From the National Chicano Moratorium to the 2020 Election, What Have We Learned?

Photo courtesy of Belatina, latinx
Photo courtesy of

Historical distances, when looked at closely, are a repeated echo, decade after decade. It is not difficult to draw a line from the concentration camps in Auschwitz and the Trump Administration’s immigrant camps.

Nor is it difficult to connect Latinos’ early social movements in the U.S. with the urgency of voter mobilization in the 2020 elections.

One need only look at the shelves of books and dusty photos, which insist on calling our attention to the urgency of change.

Fifty years ago, the streets of Los Angeles witnessed the first major gathering of Mexican Americans in the country some 30,000 protesters who came out to protest the Vietnam War.

Organized by the so-called Brown Berets, a student group that by then had been making noise for equal rights in classrooms for two years, the march was dubbed the National Chicano Moratorium Committee Against The Vietnam War, now known only as The Chicano Moratorium.

At that time, those involved in the civil movements knew that their banners would face violence from law enforcement, which, as it seemed to continue, had zero respect for people of color’s integrity.

The evidence was thousands of miles away, in a war being fought under the slogan “Down with Communism,” and with Latino and African American soldiers as cannon fodder.

Boxer Rodolfo ‘Corky’ Gonzalez wrote: “My feelings and emotions are aroused by the complete disregard of our present society for the rights, dignity, and lives of not only people of other nations but of our own unfortunate young men who die for an abstract cause in a war that cannot be honestly justified by any of our present leaders.”

The sentiment was shared.

One by one, the thousands of protesters left their homes on August 29, 1970, and gathered in Laguna Park (now Ruben F. Salazar Park), and merged in a tide that would repeat only once, in 2006.

The police response, as expected, was overwhelming. After announcing that the gathering was an “illegal assembly,” they began attacking the protesters. Four people were killed, including Gustav Montag, Lyn Ward, Angel Gilbert Diaz, and Ruben Salazar, the most important Latino journalist in the 20th-century history in the United States.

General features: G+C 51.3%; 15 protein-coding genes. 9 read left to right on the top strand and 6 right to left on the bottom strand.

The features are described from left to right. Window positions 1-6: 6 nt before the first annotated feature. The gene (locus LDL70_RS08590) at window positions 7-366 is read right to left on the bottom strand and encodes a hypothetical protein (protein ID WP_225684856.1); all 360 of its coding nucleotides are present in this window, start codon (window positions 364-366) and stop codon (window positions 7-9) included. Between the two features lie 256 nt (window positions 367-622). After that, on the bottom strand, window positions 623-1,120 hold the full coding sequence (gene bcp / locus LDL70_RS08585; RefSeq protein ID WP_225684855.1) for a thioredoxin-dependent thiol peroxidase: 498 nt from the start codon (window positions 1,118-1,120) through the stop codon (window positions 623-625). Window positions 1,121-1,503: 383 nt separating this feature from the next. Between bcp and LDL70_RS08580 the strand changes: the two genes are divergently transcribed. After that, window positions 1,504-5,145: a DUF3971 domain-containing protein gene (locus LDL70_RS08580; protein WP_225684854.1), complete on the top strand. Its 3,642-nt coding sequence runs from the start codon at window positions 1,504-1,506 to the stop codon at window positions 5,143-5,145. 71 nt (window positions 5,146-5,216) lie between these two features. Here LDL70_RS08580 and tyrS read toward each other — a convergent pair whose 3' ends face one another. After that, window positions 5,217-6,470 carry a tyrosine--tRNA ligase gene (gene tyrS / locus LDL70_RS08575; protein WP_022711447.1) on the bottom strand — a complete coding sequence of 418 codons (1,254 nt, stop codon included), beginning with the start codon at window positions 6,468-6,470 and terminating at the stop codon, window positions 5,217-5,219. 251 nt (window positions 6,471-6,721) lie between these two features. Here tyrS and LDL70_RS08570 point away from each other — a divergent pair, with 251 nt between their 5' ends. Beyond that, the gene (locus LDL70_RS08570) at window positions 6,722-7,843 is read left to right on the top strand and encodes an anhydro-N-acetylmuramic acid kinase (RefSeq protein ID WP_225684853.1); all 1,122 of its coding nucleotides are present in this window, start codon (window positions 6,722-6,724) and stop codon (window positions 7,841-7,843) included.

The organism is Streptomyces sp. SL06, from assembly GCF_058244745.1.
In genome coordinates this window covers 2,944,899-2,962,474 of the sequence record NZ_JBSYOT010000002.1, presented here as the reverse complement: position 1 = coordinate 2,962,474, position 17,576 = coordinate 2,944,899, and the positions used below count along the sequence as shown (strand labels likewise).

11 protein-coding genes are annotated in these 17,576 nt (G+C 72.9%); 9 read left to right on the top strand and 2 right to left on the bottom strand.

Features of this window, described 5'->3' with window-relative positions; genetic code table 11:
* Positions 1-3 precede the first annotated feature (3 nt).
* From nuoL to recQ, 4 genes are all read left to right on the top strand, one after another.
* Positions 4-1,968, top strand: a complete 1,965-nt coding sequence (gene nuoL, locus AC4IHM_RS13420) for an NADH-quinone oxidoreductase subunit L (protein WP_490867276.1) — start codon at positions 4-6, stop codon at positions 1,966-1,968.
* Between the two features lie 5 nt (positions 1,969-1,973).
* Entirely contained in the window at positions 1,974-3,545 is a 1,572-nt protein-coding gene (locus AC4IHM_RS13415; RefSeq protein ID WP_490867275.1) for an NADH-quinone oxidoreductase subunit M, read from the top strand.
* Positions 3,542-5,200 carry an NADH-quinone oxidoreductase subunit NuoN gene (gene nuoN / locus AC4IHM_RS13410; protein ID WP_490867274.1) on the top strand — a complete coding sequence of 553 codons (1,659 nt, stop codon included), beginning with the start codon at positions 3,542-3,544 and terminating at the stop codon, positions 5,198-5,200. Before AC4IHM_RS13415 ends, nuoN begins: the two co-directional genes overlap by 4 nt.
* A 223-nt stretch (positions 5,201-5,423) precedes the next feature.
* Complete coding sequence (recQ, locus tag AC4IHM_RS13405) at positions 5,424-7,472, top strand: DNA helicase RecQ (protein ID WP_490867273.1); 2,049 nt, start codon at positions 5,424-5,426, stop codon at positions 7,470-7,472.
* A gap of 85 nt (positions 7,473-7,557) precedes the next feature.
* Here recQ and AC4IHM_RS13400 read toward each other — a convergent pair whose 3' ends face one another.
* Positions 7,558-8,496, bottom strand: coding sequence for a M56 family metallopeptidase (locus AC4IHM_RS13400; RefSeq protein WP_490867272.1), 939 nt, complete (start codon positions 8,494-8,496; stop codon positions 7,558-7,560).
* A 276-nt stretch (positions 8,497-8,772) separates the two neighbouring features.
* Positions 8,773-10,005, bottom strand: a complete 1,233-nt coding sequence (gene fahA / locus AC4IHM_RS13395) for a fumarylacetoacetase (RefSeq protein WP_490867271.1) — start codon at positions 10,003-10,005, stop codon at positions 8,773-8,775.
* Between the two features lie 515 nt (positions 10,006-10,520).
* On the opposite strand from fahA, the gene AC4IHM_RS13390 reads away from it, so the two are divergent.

“Salazar’s killing, by a tear-gas projectile shot through the curtained doorway of the Silver Dollar Bar & Cafe by Deputy Thomas Wilson, the acting sergeant at the scene, rattled East L.A. and reverberated nationally,” The LA Times remembers. “Salazar’s voice had begun to challenge mainstream interpretations of the political ferment brewing in major neighborhoods in the big cities of the West, from Denver to San Diego and El Paso and everywhere in between. Through spirited columns, Salazar became the de facto chronicler of the Latino civil rights movement at the time.”

Five decades have passed, and it is hard to be objective and think that anything has really changed.

Although reductionism invites many to blame the Trump administration directly for the increase in violence, this is only the icing on the cake.

The Black Lives Matter movement, which is now on everyone’s lips either in support or rejection emerged in July 2013 following the acquittal of George Zimmerman in the shooting death of Trayvon Martin 17 months earlier, in February 2012.

And before that, in 2006, the so-called “La Gran Marcha” (The Great March) embraced the movement against changes in U.S. immigration policies and brought together more than a million demonstrators, marking a milestone in the struggle for the rights of the immigrant community in the country.

Meanwhile, freedoms remain under threat, inequalities are increasingly evident, and yet some are hesitant to go out and vote in November.

What good will five decades of history have done then if we continue to overlook the one true mechanism for change?